On the low-end, pretty much every gym out there has rolled out some form of virtual workout classes during the pandemic, through either their own app or on YouTube. Those videos join a series of at-home workout videos that are already on the internet — posted by influencers and workout enthusiasts — which garners hundreds of thousands of views.

Most of these videos are free, and the ones that do cost money don’t cost $2,000. They are equipment-light, and sometimes equipment-free. They are also short, flexible, and easy-to-follow.

Meanwhile, on the premium end, Peloton has competition from the likes Nautilus (NYSE:NLS) and Echelon. The former sells a broader array of at-home fitness equipment, attracting the strength-focused types. The latter sells a very similar at-home connected fitness bike as Peloton — just at a fraction of the cost.

Collectively, Peloton is one of many players in a very crowded, very small at-home fitness market. That doesn’t mean Peloton won’t grow. The company offers the best-in-breed, premium at-home connected fitness solutions, and will leverage that positioning to keep growing. But, it does mean that Peloton’s growth potential is clouded with significant competitive risks.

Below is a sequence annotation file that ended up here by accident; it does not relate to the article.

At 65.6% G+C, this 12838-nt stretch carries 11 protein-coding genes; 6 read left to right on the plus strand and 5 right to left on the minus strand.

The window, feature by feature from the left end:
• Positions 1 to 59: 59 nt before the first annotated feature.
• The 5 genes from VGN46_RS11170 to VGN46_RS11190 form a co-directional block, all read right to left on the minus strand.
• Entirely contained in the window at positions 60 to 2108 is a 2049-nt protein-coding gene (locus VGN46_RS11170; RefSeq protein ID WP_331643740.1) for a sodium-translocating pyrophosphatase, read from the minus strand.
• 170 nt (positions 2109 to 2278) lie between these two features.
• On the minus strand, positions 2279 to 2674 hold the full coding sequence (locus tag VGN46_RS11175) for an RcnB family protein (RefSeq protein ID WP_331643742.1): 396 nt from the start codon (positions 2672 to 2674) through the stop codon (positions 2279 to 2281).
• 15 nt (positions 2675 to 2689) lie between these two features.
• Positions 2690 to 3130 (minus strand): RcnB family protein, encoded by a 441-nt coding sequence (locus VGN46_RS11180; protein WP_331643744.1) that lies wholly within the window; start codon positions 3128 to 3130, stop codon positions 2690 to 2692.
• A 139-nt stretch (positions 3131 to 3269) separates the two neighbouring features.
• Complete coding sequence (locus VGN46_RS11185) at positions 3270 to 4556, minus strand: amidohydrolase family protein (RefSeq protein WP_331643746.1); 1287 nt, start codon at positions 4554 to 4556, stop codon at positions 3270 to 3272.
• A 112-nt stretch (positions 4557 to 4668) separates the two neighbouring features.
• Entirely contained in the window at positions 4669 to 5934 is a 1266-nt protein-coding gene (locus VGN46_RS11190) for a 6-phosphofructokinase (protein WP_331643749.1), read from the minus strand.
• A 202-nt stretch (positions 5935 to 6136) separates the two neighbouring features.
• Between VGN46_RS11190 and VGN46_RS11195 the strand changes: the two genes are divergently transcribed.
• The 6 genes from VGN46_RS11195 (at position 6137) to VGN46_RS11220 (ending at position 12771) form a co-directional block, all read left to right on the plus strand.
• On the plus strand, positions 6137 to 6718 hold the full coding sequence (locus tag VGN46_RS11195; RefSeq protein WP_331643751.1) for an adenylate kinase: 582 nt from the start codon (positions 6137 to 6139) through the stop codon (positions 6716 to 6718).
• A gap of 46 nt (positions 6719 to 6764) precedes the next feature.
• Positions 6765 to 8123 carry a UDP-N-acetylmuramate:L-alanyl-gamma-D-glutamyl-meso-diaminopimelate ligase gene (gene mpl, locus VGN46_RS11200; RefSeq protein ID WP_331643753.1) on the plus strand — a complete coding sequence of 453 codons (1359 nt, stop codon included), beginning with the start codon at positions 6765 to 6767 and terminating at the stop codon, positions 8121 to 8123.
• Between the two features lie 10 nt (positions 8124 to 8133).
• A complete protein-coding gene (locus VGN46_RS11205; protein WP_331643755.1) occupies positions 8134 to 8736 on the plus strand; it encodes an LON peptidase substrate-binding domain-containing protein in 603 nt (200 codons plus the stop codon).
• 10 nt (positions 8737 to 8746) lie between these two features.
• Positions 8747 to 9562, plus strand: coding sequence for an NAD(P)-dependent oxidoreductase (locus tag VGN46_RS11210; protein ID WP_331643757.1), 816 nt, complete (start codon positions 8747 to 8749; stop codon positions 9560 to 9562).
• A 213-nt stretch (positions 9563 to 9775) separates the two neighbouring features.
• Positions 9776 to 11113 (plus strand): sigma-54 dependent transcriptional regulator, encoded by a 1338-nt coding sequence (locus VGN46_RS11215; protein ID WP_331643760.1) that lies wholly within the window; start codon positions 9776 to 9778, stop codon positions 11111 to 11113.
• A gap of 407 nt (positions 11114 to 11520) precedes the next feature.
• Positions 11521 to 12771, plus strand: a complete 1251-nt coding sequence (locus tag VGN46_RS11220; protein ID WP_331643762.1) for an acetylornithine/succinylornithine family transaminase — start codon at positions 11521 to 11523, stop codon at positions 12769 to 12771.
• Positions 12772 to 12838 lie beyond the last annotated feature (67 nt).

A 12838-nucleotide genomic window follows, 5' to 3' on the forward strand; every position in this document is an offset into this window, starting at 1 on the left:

Overstated Margin Potential

A lot of bulls are very excited about Peloton’s long-term margin expansion opportunity.

That is, Peloton is a hardware and a software company. The hardware component is low margin, while the software component is high margin. As Peloton onboards more customers over the next several years, the software business will become a bigger contributor to overall revenues, driving significant gross margin expansion across the whole business.